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Saturday, 28 April 2018

Weekend WOW Factor: Why we, in the diaspora, should care about what happens in Africa.

Political change appears to be sweeping across sub Saharan Africa. West Africa in particular.

Interestingly, the recent appointees to the office of President with the exception of Emmerson Mnangagwa in Zimbabwe, have been young men who have spent a great deal of time away from their respective countries. This is no coincidence.

There are times when in order to see a situation clearly , what is advised is to step back, thereby enabling you to see the picture fully.

There are many who say that Fela's real strength, or the rise of his political astuteness emerged after living in both the UK and UK, where he realised the plight of his people during the black power movements.

During the struggles against colonialism, the Pan African movement was led by those in the diaspora, breaking the yoke of tribal affiliations that prevent progress and opening the mind to new ideas, developing a unity and creating a bond stronger than differences, and they suceeded.

2019 Nigerian Presidential hopeful Omoyele Sowore




Whilst the struggle may have become an ongoing struggle against Neo colonialism, the truth still remains that it was the partnerships between those at home and abroad that created a force strong enough to fight a common enemy.

Of our recent appointees, few were politicians previously, with Adama Barrow working what many would consider a basic job abroad as a security guard at Argos, and Weah a former footballer, it remains encouraging refreshing that the requirements for the greatest role in office are shifting to a focus on ideas, integrity, and humanity. EFF leader Julius Malema, has emerged as one of the greatest leaders in South Africa, and I predict will become the next president of that country.



I say all that to say this.

We have a strong history of resistance against oppressors but have lacked the ability to remain free of corruption and focus on real development strong governance and nation building.

The emergence of Sowore's desire to run for office in Nigeria is generating interest both inside and outside of Nigeria.

Sowore who has lived outside of Nigeria for many years and has built one of the largest online media news platforms in Nigeria has every chance of succeeding in his mission.

His ability to communicate a clear message, an indication of his media savvy, works well to appeal to people otherwise far removed from political power.



The sleeping giant of Africa appears to be waking up.
Criticism's against him in that he is a small boy (despite being 47) is an indication into one of the things that is wrong in Nigeria.

47 whilst relatively young, is an age of experience often classed as middle aged. An age where you have gained some experience and wisdom, yet still have much to learn. Nigeria has been misleading its people by the implication that one is not mature until perhaps 60yrs.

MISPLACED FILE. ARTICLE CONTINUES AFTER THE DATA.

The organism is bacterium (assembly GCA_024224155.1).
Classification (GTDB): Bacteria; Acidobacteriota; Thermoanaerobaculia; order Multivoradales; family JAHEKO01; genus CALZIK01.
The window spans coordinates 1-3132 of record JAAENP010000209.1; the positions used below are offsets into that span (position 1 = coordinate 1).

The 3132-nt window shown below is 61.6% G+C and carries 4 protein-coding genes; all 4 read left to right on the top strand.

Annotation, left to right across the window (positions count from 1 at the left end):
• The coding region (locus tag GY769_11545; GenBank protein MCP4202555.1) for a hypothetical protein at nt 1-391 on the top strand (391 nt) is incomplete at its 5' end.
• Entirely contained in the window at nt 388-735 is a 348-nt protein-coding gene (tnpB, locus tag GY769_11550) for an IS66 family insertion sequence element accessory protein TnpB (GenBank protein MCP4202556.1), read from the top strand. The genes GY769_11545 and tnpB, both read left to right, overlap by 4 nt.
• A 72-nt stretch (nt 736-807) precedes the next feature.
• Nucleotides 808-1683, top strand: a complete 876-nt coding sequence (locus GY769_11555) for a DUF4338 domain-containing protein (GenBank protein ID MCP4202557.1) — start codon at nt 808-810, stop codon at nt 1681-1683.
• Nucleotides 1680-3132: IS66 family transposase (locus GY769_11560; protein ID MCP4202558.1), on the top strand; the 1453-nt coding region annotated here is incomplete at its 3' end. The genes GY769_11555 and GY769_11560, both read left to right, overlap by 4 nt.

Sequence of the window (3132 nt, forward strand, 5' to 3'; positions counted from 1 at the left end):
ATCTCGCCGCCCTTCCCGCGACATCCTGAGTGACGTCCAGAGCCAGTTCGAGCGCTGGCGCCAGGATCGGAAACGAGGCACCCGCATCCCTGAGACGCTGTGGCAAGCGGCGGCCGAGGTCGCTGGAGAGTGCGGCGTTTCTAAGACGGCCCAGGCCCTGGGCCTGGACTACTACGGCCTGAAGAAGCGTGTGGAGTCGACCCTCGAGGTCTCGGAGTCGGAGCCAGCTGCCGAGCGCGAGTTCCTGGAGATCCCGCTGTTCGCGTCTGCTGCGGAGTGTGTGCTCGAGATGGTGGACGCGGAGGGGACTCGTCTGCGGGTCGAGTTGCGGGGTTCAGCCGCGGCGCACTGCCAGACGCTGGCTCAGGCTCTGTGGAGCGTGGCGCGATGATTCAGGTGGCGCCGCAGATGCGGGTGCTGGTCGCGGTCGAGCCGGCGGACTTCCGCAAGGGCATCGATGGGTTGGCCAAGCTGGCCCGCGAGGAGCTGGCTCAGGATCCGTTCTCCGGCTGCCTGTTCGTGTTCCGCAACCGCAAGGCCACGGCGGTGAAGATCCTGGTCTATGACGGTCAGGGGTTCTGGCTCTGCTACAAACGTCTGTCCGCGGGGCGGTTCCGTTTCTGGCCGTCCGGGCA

If he is a boy, a man of 30yrs is what? 20yrs a baby?
I am not ageist, I think it's wrong to dismiss a leader because he is old, as was the case in Zimbabwe and even much of the criticisms of Buhari, but what do you think could be the result of such brainwashing, other than presiding over a nation of the docile and immature.

So why should we even care what happens in Africa? Why should we, you or I care who is Nigerias President.
Simple.
How Africa shows up in the world reflects on us. It remains our home and we are one people.
How Africa shows up impacts on how were are treated abroad. Much of our trials and tribulations are fuelled by the fact that the impression many have of us remains negative. That we can be used and abused, exploited and mistreated, and it go unnoticed.
Look at the Congo, mining, land issues.
We will be respected fully, when African nations are equally respected.
We will be respected , when we respect ourselves.

For too long, those in a position of power, be it tribal chiefs, pastors or elected politicians have been misusing that power, and it's time for a change.

Ok you may say, yet where are the women in all this
Relax I say, change takes time.
But It really is, only a matter of time

Fela lives on.

Gambian President Adamah Barrow
Worked at Argos UK



President Maada Bio of Sierra Leone
Earned his Masters degree in the United States of America





President George Weah of Liberia
Professional footballer
played for teams such as Chelsea and Manchester City



UN definition of Youth

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2 comments:

  1. Great writtens D, good analysis. I too have been witnessing this emergence and long may it continue. :) Julius Malema, this one, he's a firebrand, watch a very good talk he gave at Oxford (I think), very eloquent and not afraid to call it as he sees it

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  2. Change really does take time.

    great post

    ReplyDelete